Tools Are Only As Good As The Craftsman Holding Them

In Blog, Discipline, Leadership, Sales
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Think the power’s in the gun, but overall it’s in your heart. – T.I.

You know those arm sleeves basketball players wear, the things that look like a sock with the closed-toe area cut out? I made a YouTube video about their uselessness about 6 years ago.

Some people argued that the sleeve has a use — it prevents sweat getting to your hands (false, since your hands have sweat glands too) or it keeps your elbow straight for shooting (umm… No) or that it protects your arm if someone fouls you or you fall (yeah right. Watch a football player, with much thicker padding, get injured).

Many mentioned the idea that people wear it as a placebo and/or to emulate their favorite players. This I agree with, and that is a good business idea: those things were everywhere a few years ago.

The bottom line point was this: the tools, in this case an arm sleeve, will not save you when the game begins. If you cannot play, the sleeve has no magic powers to change this.

Recently I was on Periscope taking random questions and got asked about the “best” basketball sneakers for certain situations. My response that the shoes didn’t really matter riled some people up.

Of course you had the extremists with their elementary analogies — so you’re saying you could play ball just as well with boots on? — but even the rational commentators didn’t accept my position.

This brand is better than this brand. 

This shoe is for guards and this one is for power forwards and centers. 

This 2015 one clearly performs better than the 2014 version — even _____ (YouTube sneaker enthusiast / performance tester person) says so! 

(Take Notice: anytime anyone who tells you that something — in this case, the basketball sneaker — is key to your success, is the same person whose livelihood or significance hinges on your acceptance of the idea. If you completely rejected everything they’ve said, what would happen to them? This is a good way to weight the objectivity of people’s opinions or even their very existence in business.)

Same point as before, with one given: as long as it’s a performance shoe made for sports, the sneaker will not make nor break you.

The entire basketball gear conversation is not the point here; as the great marketing work by your favorite companies has brainwashed people into believing they “need” things — a practice I completely support, by the way, as it benefits me as well in many ways in and out of sports. Difference: I like that it matters. I don’t need it to matter.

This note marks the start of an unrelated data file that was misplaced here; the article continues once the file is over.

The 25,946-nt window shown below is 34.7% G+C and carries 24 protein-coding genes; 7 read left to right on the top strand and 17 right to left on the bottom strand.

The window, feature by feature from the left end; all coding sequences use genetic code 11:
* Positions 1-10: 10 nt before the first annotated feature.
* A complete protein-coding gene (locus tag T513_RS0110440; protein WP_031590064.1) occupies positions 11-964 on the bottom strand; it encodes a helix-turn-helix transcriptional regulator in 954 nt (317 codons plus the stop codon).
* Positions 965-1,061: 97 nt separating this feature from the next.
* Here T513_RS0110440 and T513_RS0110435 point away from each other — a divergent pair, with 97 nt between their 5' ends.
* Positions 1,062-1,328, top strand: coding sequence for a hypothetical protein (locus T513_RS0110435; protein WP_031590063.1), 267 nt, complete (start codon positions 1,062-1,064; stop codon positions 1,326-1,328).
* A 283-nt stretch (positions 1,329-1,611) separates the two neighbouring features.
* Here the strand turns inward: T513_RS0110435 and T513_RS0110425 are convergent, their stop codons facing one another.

But to the point: for 99% of people in any field, tools are rarely the reason you win or lose. Most of the time it’s your competence or incompetence in using what you have.

Like I always say: a bum-ass basketball player will still be a bum while wearing the new $300 Jordans. A good player will still be good with a $45 pair from Target or $100 pair from Nike.

The difference is in ability. Resourcefulness over resources.

As soon as you accept the idea that your tools are the key to your success, you lose power: remove the tool, and what’s left? If someone steals your Kobes an hour before the game, will you play in these “basic” Nike Airs? Would that be your excuse afterwards if you lose?

Some say, well if you have great shoes you feel good and play better.

True. You also feel good when you are actually good at what you do.

If you didn’t feel good until you got the shoes, I have news for you: you’re a bum. This is an analogy that applies to any type of work or performance, by the way. Not just basketball.

Don’t give your power away to your resources. Resources like shoes and money come and go. You take you with you wherever you go. Anyone can buy shoes. You can’t buy a game. You can only earn it with what money can’t buy: effort. Energy. Persistence. Dedication.

A simpler way of looking at it is this. Remove every element from your work, one by one. Which element’s removal makes the job impossible? You, or the materials?

I was replacing the license plate frame on my lady’s vehicle recently. I used a screwedriver for the job. Did it in 3 minutes.

Question: if I hadn’t a screwdriver could I have still changed the plate? Yes. Would’ve taken awhile and hurt my hands, but yes.

Another question: if I wasn’t there but the screwedriver was, would the plate have been changed? No. Never.

Tools do help you get the job done, yes. But if you misplaced your tool belt, you’d still have to go to work.

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